Theatrhythm Final Fantasy (3DS) Review

Theatrhythm Final Fantasy might be the perfect Final Fantasy game.  It also, however, is something that grinds my gears a bit.  It has a lot of baggage attached to it if you want to scrape the surface away and peek a bit deeper.  Where Xenoblade was both a fantastic game and a terrible gameTheatrhythm is just a great game.  Its other gear-grinding half stems from the very idea of what it is.

But, let’s take a step back before I lose you.  You’re probably here for the game review itself, not the half-cogent ramblings of an only-partially-aware grump.  The game is wonderful.  It’s a nice, little rhythm game set in the many universes of the Final Fantasy chronology.  As my wife reductively put it, “So, like, it’s Guitar Hero with Final Fantasy music, without the guitar?”  Aghast, I had to agree.  The premise is simple but effective.  Take a rhythm game and take away the crappy, faux-nostalgic ’80s singles and replace them with honest-to-goodness musical masterpieces.

Instead of Aerosmith, Uematsu.

Yuna, you’re going to need to tip-tap-tap.

Aside, the man is a true genius.  And I mean that.  The way his music bores deeply into you, striking your bosom and cleaving your heart, is unmatched.  The underlying darkness and sorrow that pervades much of his work is genuine and never overdone.  Without him, Final Fantasy would cease.  Nobuo Uematsu’s catalogue is as large as it is varied, with Theatrhythmonly skimming the surface.  There is truly, honestly no equal regarding musical emotional resonance.  No review of the game would be complete without acknowledging the man behind it all.

The game itself, though, is divided into four parts: field, movie, intro/outro and battle sequences, each playing only a bit differently.  To a slight fault, while these are cosmetically different, they are essentially identical; time your tap, hold or swipe with the prompt on-screen.  It’s not a big deal being so light on gameplay, honestly.  I mean, did GH have anything different within it at all?

There is a lot of content though, but only in that DS sort of way where it all seems recycled and a bit hollow.  There are three modes, Series, Challenge and Dark Note, but they all use the same 70-ish songs.  So, what seems like a ton is really not.  And while you can collect achievements, cards, movies and songs to listen to (why anyone would rather listen to the song then play it is beyond me…), it’s all too passive.  I never felt a thrust to get it.

That’s not to say I wasn’t motivated.  I plowed through the entire catalogue on Basic (easy) in a weekend of marathon playing and loved it.  And this is where I say it’s the perfect Final Fantasy game.  It’s perfect because there’s no real commitment from SquareEnix and no real risk.  It’s free from disappointing you because it’s only loosely related to the series, functioning solely on nostalgia.  Why ruin your palate with playing Final Fantasy when you can remember the good times you had while playing Final Fantasy?  Sure, I disliked FFX, but I loved its section in Theatrhythm.

And here we are; The Issue.  There’s always an issue (nobody’s perfect).  If you are only in it for the game, move on.  The number’s right there if that’s what you’re here for.  But at GA we like to over-analyze everything until there’s nothing but a smoking swell of ash, rapidly depleting in the wind.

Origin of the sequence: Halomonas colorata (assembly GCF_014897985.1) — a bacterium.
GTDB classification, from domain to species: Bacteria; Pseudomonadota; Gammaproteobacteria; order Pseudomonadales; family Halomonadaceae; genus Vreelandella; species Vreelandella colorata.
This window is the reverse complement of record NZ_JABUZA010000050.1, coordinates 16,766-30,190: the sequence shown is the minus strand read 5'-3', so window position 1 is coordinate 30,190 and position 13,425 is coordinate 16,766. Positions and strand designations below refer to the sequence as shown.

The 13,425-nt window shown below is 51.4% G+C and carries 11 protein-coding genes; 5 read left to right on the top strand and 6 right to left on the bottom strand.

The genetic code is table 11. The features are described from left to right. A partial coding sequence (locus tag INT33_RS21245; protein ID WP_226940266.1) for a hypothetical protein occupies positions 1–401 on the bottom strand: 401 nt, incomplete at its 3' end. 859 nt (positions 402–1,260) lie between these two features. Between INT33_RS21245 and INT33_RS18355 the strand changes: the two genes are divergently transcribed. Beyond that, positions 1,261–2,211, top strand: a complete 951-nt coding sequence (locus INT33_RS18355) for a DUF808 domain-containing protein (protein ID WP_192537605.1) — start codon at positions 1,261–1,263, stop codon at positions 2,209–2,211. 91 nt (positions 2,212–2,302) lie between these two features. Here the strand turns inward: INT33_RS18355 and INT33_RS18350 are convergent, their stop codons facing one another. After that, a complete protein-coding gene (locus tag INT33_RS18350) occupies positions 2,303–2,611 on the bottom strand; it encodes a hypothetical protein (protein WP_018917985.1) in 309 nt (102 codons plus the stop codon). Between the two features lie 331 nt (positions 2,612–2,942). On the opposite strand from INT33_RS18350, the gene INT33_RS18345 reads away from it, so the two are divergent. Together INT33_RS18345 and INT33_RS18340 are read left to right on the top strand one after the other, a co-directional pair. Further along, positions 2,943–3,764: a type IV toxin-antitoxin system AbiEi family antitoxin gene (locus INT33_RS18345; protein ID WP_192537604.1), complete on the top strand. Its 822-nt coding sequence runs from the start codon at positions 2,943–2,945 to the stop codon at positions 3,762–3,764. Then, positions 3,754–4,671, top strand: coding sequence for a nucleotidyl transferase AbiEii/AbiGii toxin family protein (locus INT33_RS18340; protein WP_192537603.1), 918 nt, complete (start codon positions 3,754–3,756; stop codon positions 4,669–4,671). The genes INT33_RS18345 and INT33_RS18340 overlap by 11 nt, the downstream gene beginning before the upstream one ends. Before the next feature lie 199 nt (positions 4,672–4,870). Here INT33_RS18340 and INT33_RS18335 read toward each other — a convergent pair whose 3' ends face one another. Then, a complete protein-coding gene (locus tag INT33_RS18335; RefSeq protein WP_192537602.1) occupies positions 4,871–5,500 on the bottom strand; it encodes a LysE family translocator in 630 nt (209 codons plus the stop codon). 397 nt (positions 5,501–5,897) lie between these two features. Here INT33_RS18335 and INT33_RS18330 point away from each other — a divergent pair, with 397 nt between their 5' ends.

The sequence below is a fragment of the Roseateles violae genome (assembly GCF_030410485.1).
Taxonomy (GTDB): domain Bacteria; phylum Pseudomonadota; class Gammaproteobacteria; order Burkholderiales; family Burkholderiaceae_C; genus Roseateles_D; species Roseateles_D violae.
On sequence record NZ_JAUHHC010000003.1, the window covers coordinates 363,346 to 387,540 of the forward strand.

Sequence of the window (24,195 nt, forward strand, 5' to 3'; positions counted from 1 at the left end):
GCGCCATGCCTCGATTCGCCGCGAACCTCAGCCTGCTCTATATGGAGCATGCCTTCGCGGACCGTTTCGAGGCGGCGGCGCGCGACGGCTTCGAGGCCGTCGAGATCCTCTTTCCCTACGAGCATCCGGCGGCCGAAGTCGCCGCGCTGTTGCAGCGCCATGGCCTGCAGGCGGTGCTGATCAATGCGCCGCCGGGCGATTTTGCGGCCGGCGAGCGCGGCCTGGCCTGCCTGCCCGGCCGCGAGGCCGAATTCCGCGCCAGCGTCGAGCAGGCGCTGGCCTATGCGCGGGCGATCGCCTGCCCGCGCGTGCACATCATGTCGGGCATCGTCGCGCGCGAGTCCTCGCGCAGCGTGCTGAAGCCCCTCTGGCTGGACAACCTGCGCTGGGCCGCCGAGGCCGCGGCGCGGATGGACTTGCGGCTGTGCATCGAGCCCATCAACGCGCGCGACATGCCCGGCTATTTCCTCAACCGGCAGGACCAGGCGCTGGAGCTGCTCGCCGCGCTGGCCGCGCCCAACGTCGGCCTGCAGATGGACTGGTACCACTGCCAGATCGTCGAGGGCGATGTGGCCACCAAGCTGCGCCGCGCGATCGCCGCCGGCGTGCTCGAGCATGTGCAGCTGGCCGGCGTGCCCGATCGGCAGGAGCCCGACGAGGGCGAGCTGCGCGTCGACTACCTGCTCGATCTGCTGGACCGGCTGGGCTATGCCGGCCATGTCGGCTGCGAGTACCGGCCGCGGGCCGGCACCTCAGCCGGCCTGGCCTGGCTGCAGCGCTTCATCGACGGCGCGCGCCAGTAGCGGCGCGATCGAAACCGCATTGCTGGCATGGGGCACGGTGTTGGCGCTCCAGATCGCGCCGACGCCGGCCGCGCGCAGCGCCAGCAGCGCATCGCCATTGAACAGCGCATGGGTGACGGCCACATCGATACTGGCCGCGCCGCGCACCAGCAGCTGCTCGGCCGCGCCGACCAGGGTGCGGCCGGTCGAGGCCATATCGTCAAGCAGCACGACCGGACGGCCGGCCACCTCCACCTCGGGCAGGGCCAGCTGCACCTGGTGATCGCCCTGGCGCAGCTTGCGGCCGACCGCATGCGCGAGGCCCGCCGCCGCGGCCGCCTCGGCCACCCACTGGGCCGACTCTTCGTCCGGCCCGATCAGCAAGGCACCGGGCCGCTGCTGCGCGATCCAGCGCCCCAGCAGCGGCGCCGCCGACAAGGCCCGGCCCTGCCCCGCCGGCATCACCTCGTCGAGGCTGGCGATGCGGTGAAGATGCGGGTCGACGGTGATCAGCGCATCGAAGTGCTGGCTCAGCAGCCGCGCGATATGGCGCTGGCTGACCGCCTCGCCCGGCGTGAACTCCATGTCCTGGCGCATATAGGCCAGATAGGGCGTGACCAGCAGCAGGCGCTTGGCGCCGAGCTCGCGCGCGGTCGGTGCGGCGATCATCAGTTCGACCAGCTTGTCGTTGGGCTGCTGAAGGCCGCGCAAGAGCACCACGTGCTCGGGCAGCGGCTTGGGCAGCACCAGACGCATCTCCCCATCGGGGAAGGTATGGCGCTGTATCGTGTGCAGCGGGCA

Why is there always an issue?!

Yeah, Theatrhythm is a good game.  In fact, this is how spin-offs should be done, if you ask me.  But Sqeenix, listen to me.  This might be how you make this specific good game, but this is not how you make good games.  It seems your new game development mode is to smoosh a bunch of nostalgia into a game, wrap it up and ship it out.  Kingdon HeartsDissidia, and nowTheatrhythm.  I know, I know, all of these are good games.  It’s hard work to make a good game from scratch and all, and you haven’t in a long time.  But this feels quick and easy.  And now it also feels like you’re not even trying.

The thin line between labor of love and cash-grab has been crossed.  I am guilty of it too, right along with everyone who dove in.  I want to give you my money, Sqeenix, but I don’t want you to think this is how it should work.  If anything, rekindling the immense, eye-watering connection I have with your most-beloved series this way has made me realize just how far from the tree you fell.  And you planted that tree!  Theatrhythm is a great game built on a foundation of brittle, brittle glass.  It won’t hold for long and we can all see right through it.

I want to feel what I’ve felt so many times with your games.  I want to be swept away down roads I have never been, not old ones.  In the end, what you’ve got is a great game that holds no water and moves no roadmarks.  It’s a cunning product that, while attempting to throw the wool over your eyes, succeeds only in pulling back the curtain to something else entirely.  I enjoyed it, but I want to be rid of it too.  Instead of a celebration it is more like a white flag.

Written by: Nick Cane

Game writer, fervent lover of mac and cheese. Favorite games are ES4: Oblivion, Kirby's Adventure, Link's Awakening, Final Fantasy 8 and Mario Galaxy.

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